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Thursday, February 4, 2010

Joyce's "An Encounter": What about the color green?

“…I came back and examined the foreign sailors to see had any of them green eyes for I had some confused notion………”

Green eyes, a green coat; sailors and an old man: a footnote suggests homosexuality, but the ellipsis allows for ambiguity—and ambiguity means I can propose something other than a boy’s confrontation with sexual character. But what do I say, what do I say?
I thought nothing of sexuality upon my first reading. Instead, I was considering the boys’ want of adventures, “real adventures.” The narrator reflects that such things “must be sought abroad.” The boys’ getting away from school for a day is an attempt at achieving this, though on a much smaller scale. The narrator scans the sailors’ eyes, looking for something that sets them apart, something that proves their edification, their worldliness. His “confused notion” might possibly be that green eyes signify experience. The fact that he finds such color on only one sailor supports his confusion: one would think that, were such a myth true, every seaman would wear green.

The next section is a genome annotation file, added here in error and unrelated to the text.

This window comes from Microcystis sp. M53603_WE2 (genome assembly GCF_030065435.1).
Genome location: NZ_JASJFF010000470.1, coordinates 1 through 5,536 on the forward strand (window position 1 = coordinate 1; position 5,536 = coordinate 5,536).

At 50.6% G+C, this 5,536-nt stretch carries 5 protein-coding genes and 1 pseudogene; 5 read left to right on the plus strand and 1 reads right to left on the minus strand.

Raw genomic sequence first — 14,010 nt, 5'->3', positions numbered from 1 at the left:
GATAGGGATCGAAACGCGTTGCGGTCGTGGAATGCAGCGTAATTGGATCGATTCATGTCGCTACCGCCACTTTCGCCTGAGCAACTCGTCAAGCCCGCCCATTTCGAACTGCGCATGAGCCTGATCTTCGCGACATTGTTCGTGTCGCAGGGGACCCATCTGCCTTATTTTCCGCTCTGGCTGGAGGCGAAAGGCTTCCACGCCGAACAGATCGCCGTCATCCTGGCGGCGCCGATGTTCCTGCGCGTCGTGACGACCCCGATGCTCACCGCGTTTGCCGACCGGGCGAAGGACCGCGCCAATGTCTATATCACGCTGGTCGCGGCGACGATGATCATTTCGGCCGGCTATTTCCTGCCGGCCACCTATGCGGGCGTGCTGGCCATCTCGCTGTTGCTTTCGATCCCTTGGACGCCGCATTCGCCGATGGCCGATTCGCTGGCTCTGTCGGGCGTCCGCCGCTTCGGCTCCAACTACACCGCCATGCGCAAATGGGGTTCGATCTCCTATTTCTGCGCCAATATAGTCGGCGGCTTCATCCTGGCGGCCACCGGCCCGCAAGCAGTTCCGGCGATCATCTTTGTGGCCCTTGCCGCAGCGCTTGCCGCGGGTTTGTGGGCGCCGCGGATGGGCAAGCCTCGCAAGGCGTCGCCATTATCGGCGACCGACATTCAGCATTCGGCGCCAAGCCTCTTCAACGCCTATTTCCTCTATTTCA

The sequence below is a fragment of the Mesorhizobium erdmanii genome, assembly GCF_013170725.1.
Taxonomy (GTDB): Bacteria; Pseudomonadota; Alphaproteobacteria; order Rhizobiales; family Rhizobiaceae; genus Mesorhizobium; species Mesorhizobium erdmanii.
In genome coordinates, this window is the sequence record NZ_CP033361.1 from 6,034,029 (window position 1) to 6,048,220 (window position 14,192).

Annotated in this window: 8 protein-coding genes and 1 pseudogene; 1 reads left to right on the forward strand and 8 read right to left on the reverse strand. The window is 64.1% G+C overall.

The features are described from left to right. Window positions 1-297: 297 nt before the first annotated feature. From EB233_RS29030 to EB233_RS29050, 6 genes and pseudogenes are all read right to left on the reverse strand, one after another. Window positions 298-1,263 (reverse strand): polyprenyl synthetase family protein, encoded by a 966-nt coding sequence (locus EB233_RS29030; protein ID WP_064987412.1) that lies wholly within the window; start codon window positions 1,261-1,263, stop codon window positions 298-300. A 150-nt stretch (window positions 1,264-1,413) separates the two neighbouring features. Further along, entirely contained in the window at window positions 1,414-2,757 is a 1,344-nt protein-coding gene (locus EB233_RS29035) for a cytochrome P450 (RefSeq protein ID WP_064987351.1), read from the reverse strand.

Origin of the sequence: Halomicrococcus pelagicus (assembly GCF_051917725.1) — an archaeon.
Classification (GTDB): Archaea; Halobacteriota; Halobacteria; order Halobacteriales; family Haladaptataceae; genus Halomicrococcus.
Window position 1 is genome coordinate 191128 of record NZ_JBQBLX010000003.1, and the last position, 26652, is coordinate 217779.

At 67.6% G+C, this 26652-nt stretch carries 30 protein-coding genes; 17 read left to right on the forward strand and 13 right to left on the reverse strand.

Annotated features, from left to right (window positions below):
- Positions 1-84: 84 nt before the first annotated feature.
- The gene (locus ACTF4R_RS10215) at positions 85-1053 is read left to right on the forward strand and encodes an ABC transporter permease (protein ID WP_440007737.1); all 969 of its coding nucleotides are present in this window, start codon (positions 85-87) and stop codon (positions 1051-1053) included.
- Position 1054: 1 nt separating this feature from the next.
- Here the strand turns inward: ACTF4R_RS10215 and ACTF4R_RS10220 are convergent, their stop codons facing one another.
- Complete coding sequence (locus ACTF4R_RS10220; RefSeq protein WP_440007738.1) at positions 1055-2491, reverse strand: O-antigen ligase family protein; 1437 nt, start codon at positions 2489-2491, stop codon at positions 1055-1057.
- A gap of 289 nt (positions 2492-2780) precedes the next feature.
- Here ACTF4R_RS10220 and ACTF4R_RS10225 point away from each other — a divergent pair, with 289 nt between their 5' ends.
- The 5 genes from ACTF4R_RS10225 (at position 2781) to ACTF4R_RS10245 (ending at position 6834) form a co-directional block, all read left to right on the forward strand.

The boy’s confusion is compounded during his encounter with the strange man. Here, a green-jacketed, bottle-green-eyed vagrant evokes nothing more than discomfort. The man has the color, but not the sense of exposure the boy is expecting. Rather, the man is odd in composure and behavior, and the boy’s day of exploration is upset and soured. Whatever green represents, it surely isn’t the adventure the boy does not have.

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